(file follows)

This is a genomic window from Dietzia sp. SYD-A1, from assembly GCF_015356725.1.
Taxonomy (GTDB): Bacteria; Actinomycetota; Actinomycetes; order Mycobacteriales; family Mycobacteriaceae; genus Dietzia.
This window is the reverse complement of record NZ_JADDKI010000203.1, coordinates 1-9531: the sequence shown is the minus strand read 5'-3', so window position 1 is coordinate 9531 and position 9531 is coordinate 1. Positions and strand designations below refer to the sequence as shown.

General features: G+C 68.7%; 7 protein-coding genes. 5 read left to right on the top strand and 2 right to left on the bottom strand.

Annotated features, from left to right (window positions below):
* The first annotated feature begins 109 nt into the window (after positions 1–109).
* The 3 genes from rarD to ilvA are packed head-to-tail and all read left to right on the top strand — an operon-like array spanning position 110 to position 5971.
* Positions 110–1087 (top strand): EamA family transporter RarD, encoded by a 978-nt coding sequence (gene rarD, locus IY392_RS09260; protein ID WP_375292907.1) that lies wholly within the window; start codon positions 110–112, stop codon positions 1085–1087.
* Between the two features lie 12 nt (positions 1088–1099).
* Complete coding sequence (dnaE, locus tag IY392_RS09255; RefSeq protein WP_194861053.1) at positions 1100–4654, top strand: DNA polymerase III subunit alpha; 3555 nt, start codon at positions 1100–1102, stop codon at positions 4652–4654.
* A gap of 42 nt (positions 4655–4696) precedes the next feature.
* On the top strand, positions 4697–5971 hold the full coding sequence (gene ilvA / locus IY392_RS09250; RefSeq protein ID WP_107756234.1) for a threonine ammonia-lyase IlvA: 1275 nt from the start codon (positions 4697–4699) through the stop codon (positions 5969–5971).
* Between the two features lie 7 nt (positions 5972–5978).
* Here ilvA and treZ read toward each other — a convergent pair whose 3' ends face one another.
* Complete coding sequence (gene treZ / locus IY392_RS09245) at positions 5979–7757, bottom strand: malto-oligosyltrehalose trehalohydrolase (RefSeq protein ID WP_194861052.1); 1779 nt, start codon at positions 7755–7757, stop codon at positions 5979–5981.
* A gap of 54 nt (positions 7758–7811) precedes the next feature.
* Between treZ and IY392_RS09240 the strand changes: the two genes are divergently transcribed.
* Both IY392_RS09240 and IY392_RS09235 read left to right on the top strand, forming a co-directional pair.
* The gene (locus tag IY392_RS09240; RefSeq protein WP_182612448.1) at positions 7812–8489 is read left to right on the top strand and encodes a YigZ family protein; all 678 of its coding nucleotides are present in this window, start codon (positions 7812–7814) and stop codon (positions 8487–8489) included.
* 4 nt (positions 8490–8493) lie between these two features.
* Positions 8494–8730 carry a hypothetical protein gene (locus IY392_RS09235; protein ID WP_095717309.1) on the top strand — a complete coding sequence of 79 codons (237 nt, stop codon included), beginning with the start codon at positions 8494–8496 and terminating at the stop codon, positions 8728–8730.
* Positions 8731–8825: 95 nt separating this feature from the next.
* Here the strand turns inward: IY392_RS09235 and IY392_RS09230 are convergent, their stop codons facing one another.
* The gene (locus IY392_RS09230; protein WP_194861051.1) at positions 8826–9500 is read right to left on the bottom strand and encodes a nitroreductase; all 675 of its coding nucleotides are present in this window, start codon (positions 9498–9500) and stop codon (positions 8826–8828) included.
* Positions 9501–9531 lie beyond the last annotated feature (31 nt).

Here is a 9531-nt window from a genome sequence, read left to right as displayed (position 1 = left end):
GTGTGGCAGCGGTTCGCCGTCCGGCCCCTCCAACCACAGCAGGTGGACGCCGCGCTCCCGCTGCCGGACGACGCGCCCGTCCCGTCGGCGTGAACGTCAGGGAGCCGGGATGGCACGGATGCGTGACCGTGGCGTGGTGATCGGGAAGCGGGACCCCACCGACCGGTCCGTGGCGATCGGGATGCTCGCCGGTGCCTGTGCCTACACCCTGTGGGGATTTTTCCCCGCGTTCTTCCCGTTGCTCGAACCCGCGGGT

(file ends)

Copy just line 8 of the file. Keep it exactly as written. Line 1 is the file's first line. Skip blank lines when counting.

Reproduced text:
* Positions 110–1087 (top strand): EamA family transporter RarD, encoded by a 978-nt coding sequence (gene rarD, locus IY392_RS09260; protein ID WP_375292907.1) that lies wholly within the window; start codon positions 110–112, stop codon positions 1085–1087.